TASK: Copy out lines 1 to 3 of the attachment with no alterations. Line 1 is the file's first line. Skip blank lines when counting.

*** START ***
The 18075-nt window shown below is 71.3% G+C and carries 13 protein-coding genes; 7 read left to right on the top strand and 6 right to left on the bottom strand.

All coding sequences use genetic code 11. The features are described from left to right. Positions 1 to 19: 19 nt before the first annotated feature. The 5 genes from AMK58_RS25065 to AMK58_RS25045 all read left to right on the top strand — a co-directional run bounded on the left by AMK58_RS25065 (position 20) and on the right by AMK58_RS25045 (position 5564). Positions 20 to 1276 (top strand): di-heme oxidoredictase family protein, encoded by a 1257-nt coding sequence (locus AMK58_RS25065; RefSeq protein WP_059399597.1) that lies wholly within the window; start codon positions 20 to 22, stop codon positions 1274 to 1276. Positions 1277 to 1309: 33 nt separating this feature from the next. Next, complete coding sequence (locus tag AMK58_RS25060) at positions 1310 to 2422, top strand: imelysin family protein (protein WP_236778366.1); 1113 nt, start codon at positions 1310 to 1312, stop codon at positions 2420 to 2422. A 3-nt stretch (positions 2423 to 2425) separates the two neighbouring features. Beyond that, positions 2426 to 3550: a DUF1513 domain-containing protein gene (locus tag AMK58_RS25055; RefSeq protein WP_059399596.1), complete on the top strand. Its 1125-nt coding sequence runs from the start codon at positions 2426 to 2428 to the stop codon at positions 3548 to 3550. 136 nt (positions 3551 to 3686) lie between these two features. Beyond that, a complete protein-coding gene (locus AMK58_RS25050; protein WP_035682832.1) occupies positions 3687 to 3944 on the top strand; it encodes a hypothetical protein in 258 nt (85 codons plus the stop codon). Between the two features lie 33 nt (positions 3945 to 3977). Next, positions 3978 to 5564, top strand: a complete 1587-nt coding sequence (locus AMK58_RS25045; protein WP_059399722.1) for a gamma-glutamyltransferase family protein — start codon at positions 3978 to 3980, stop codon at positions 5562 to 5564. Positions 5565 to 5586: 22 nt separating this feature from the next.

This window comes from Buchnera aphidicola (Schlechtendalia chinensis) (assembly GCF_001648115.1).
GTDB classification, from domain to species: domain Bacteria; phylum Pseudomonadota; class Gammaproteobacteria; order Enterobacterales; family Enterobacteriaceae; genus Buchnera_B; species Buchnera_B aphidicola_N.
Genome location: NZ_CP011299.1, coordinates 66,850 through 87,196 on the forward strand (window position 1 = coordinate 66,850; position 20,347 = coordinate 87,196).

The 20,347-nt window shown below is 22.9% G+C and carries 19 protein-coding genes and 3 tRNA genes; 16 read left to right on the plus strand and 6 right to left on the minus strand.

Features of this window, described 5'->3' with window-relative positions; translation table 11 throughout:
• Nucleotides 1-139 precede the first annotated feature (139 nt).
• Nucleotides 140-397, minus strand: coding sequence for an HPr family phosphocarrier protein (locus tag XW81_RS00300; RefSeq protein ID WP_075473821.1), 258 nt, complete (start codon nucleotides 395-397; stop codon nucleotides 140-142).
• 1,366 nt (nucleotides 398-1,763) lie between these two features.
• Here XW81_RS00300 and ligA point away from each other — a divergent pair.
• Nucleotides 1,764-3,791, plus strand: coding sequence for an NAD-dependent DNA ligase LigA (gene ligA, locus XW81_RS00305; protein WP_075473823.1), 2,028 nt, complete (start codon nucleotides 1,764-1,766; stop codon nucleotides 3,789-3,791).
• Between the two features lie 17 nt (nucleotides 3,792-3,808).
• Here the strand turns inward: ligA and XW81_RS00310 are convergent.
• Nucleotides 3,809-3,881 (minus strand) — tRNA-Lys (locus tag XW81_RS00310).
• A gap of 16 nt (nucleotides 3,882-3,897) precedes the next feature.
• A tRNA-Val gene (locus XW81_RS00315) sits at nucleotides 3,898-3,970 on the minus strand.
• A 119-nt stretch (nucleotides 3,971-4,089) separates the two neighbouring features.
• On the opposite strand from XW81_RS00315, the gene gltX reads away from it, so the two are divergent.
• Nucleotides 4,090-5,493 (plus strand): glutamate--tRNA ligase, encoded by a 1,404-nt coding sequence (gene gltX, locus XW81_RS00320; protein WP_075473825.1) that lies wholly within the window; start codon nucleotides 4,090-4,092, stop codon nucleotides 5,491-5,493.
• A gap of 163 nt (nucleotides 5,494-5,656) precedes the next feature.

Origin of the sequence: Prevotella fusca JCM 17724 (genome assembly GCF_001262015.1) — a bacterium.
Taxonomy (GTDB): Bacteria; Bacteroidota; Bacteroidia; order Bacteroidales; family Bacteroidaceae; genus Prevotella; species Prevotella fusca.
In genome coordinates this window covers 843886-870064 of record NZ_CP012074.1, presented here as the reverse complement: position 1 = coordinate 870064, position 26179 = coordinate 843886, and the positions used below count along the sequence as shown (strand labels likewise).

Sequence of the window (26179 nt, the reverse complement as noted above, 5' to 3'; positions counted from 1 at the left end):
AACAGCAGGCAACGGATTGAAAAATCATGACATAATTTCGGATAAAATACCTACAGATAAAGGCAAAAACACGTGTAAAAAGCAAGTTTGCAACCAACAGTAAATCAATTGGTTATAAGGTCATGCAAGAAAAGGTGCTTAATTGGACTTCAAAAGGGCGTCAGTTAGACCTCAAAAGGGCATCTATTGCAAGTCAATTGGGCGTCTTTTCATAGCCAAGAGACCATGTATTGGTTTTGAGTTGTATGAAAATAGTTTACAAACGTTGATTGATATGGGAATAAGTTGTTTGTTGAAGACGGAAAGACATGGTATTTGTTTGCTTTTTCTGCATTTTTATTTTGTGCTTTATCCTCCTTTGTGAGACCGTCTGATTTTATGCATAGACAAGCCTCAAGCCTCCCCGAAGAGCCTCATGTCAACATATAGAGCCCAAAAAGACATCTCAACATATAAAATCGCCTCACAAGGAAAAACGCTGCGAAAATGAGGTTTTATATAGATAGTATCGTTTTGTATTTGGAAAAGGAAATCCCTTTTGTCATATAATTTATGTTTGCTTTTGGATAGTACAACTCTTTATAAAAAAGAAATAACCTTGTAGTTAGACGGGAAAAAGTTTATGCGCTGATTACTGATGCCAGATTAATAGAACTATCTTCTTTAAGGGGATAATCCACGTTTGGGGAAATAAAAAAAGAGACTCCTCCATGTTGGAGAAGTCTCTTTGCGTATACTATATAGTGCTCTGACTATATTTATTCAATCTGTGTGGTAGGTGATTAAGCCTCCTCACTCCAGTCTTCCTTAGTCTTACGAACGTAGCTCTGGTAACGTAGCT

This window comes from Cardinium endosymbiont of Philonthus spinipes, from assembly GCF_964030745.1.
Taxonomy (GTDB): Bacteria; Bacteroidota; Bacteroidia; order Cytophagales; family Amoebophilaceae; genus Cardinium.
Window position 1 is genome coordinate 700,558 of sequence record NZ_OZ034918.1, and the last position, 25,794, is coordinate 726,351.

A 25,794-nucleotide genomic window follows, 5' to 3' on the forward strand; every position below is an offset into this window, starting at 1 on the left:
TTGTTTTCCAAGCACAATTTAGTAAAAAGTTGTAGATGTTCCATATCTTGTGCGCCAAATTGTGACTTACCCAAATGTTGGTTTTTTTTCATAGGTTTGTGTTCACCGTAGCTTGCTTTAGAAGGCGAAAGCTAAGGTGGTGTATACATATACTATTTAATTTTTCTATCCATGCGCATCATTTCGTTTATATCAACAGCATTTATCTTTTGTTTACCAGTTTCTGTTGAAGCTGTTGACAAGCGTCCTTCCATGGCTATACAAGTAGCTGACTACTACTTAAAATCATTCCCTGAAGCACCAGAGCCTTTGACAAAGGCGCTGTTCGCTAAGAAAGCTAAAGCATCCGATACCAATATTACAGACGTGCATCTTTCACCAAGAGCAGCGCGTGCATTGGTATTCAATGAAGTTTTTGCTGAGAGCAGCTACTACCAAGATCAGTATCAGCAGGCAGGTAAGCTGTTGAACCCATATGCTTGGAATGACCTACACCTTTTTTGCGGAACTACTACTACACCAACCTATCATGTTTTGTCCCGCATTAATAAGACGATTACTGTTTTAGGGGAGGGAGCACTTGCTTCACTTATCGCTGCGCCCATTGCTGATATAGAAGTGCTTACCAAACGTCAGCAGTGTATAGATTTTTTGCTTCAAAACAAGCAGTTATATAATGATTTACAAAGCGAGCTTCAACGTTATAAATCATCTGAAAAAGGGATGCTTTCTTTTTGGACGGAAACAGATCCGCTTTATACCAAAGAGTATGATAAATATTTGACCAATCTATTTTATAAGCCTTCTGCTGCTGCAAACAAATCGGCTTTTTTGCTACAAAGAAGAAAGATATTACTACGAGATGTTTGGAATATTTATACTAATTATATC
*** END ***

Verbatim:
The 18075-nt window shown below is 71.3% G+C and carries 13 protein-coding genes; 7 read left to right on the top strand and 6 right to left on the bottom strand.

All coding sequences use genetic code 11. The features are described from left to right. Positions 1 to 19: 19 nt before the first annotated feature. The 5 genes from AMK58_RS25065 to AMK58_RS25045 all read left to right on the top strand — a co-directional run bounded on the left by AMK58_RS25065 (position 20) and on the right by AMK58_RS25045 (position 5564). Positions 20 to 1276 (top strand): di-heme oxidoredictase family protein, encoded by a 1257-nt coding sequence (locus AMK58_RS25065; RefSeq protein WP_059399597.1) that lies wholly within the window; start codon positions 20 to 22, stop codon positions 1274 to 1276. Positions 1277 to 1309: 33 nt separating this feature from the next. Next, complete coding sequence (locus tag AMK58_RS25060) at positions 1310 to 2422, top strand: imelysin family protein (protein WP_236778366.1); 1113 nt, start codon at positions 1310 to 1312, stop codon at positions 2420 to 2422. A 3-nt stretch (positions 2423 to 2425) separates the two neighbouring features. Beyond that, positions 2426 to 3550: a DUF1513 domain-containing protein gene (locus tag AMK58_RS25055; RefSeq protein WP_059399596.1), complete on the top strand. Its 1125-nt coding sequence runs from the start codon at positions 2426 to 2428 to the stop codon at positions 3548 to 3550. 136 nt (positions 3551 to 3686) lie between these two features. Beyond that, a complete protein-coding gene (locus AMK58_RS25050; protein WP_035682832.1) occupies positions 3687 to 3944 on the top strand; it encodes a hypothetical protein in 258 nt (85 codons plus the stop codon). Between the two features lie 33 nt (positions 3945 to 3977). Next, positions 3978 to 5564, top strand: a complete 1587-nt coding sequence (locus AMK58_RS25045; protein WP_059399722.1) for a gamma-glutamyltransferase family protein — start codon at positions 3978 to 3980, stop codon at positions 5562 to 5564. Positions 5565 to 5586: 22 nt separating this feature from the next.

This window comes from Buchnera aphidicola (Schlechtendalia chinensis) (assembly GCF_001648115.1).